These fees may be charged on a one-time or ongoing basis. Examples of bank fees range from account maintenance charges, withdrawal and transfer fees, automated teller machine (ATM) fees, non-sufficient fund (NSF) fees, late payment charges, and others.
Why Do Banks Charge Fees? Banks charge fees to help make a profit. Bank fees allow financial institutions to recoup operating expenses. Banks also make money on loans, via interest and other fees.
Most often, fees are the payment one makes for service, both basic—mowing a lawn, for example, and complex—like drafting a will or preparing your taxes. Sometimes there is more than one fee charged for a service (i.e., buying a plane ticket for X amount of money, but getting hit with luggage fees and travel fees).
Not all banks charge a monthly maintenance fee. But, many large financial institutions do. Banks will tack on different amounts for their monthly maintenance fee, and it's part of how they make their money. Here's a closer look at some of the fees at the biggest banks in the U.S. and how you can avoid them.
According to banking analysis by MyBankTracker, the average basic checking account fee at the top 10 U.S. banks is at $9.60. Currently, the most expensive monthly maintenance fee is at TD Bank, while the lowest fee of $0 per month can be found at Capital One.
The average American pays $7 in banking fees every month, according to a recent GOBankingRates survey. These fees vary by user but include everything from monthly maintenance/service fees, to charges for overdrafts and insufficient funds.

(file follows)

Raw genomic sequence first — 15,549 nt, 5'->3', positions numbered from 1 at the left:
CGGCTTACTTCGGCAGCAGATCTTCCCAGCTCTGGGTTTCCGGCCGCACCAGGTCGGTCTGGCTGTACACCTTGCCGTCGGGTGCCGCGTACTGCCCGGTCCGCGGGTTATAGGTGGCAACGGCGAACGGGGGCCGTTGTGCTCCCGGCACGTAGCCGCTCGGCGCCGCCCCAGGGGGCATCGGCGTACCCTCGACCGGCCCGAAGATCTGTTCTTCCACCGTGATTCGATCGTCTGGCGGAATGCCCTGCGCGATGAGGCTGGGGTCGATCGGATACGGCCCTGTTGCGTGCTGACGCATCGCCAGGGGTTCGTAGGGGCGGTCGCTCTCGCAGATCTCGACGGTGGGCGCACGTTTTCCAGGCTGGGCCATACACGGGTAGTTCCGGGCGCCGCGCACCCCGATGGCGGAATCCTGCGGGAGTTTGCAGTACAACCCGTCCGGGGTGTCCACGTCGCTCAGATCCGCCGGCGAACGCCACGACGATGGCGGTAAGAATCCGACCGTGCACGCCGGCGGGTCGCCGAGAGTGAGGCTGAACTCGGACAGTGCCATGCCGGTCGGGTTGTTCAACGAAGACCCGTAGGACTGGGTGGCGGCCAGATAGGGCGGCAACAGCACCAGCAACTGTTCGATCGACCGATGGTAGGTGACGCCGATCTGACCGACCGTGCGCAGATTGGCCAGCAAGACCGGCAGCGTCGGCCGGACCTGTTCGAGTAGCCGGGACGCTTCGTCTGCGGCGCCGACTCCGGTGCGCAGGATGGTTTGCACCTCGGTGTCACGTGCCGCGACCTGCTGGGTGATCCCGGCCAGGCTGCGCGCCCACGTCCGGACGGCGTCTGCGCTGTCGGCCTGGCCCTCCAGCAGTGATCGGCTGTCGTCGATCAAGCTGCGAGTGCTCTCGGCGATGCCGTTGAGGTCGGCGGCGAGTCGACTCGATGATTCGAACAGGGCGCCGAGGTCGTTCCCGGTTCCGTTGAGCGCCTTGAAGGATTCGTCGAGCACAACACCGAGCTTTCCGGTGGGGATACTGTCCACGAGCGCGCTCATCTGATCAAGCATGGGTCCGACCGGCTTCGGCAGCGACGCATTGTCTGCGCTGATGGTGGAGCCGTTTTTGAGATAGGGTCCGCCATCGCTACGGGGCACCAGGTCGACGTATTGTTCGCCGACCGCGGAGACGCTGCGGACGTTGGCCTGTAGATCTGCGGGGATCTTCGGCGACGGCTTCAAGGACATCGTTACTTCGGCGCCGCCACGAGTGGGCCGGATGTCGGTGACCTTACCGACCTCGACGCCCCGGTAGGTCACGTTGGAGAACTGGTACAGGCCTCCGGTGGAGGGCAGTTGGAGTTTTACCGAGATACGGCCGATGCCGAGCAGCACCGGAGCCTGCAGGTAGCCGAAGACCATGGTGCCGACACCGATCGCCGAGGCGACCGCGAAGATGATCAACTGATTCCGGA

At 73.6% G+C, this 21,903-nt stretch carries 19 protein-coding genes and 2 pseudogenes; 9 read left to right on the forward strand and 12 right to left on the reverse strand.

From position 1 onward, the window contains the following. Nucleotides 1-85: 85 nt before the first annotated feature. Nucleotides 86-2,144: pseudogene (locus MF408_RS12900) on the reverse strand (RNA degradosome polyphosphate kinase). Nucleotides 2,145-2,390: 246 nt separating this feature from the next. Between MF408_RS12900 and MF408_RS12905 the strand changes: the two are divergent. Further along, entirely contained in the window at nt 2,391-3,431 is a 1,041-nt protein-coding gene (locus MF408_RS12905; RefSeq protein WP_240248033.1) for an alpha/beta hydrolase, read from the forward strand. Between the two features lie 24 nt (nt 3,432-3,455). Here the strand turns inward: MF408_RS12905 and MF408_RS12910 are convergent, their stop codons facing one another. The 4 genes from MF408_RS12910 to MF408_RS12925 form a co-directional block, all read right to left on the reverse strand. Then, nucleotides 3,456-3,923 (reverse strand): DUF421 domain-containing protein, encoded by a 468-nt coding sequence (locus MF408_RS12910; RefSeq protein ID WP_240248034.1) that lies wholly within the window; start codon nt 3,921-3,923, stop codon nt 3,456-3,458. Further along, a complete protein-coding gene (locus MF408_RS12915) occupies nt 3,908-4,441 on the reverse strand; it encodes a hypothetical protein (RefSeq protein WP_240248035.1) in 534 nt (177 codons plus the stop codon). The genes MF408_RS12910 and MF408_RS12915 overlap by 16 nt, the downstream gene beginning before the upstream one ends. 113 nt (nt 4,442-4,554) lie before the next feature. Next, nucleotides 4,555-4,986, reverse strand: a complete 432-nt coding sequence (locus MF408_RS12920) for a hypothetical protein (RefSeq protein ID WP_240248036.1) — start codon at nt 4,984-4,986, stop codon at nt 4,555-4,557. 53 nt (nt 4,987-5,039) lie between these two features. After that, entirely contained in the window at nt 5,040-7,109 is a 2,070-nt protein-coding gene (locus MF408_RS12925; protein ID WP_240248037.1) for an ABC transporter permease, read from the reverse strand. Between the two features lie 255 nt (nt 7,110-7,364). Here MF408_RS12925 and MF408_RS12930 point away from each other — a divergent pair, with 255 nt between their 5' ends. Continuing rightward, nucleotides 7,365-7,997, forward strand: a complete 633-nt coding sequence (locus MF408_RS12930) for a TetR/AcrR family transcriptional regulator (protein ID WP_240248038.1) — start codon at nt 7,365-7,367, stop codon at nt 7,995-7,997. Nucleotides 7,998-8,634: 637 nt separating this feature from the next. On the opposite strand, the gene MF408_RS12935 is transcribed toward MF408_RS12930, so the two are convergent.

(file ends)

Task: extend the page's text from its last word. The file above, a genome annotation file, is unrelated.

The total amount of such fee income created by banks in 2015 was a whopping $34.6B. Shockingly, that amount of fee income averages out to about $107 per American (323.6M people), including every man, woman, and child, account holder or not.
Other Bank Fees
An "Other Bank Fee" is charged if you withdraw funds from your chequing or savings account at another financial institution's ATM.
A monthly maintenance fee (sometimes called a monthly service fee) is money a bank charges you for working with the company. The fee is usually automatically withdrawn from your account each month. In some cases, you'll pay the fee no matter what.
Many banks charge a monthly maintenance fee in order to cover costs associated with maintaining accounts. These fees might also cover the banks' costs to offer additional perks to their account holders.
A transaction fee is a charge that a business has to pay every time it processes a customer's payment. The cost of the transaction fee will vary depending on the service used.
Pay your bills, get cash, make deposits, and transfer money–all without monthly fees and extra trips to the bank. You can open a checking account online and manage your account securely by signing in on your phone or computer, instead of waiting for the bank to open first.
While the Capital One 360 Checking Account is our number-one no-monthly-maintenance-fee checking account, that doesn't mean it has zero fees. But overall, there are minimal fees. You won't incur foreign transaction fees, so you can use your debit card outside the U.S. without any extra costs.
With a cash back card, it's relatively simple to calculate whether the rewards offset the cost of the annual fee. Depending on how much you spend on your card, the cash back rewards you earn may offset the yearly fee entirely. Especially if you consistently make your payments on time and use your card responsibly.
Banks primarily make money from the interest on loans and the fees they charge their customers. These fees can be tied to specific products, such as bank accounts or related to financial services. For example, an investment bank that offers portfolio management to investors can charge a fee for that service.
Withdrawal fees are charges you may incur when you transfer money to certain accounts, make a debit purchase out of an account, or get cash from an ATM that's outside of your banking network or in another country.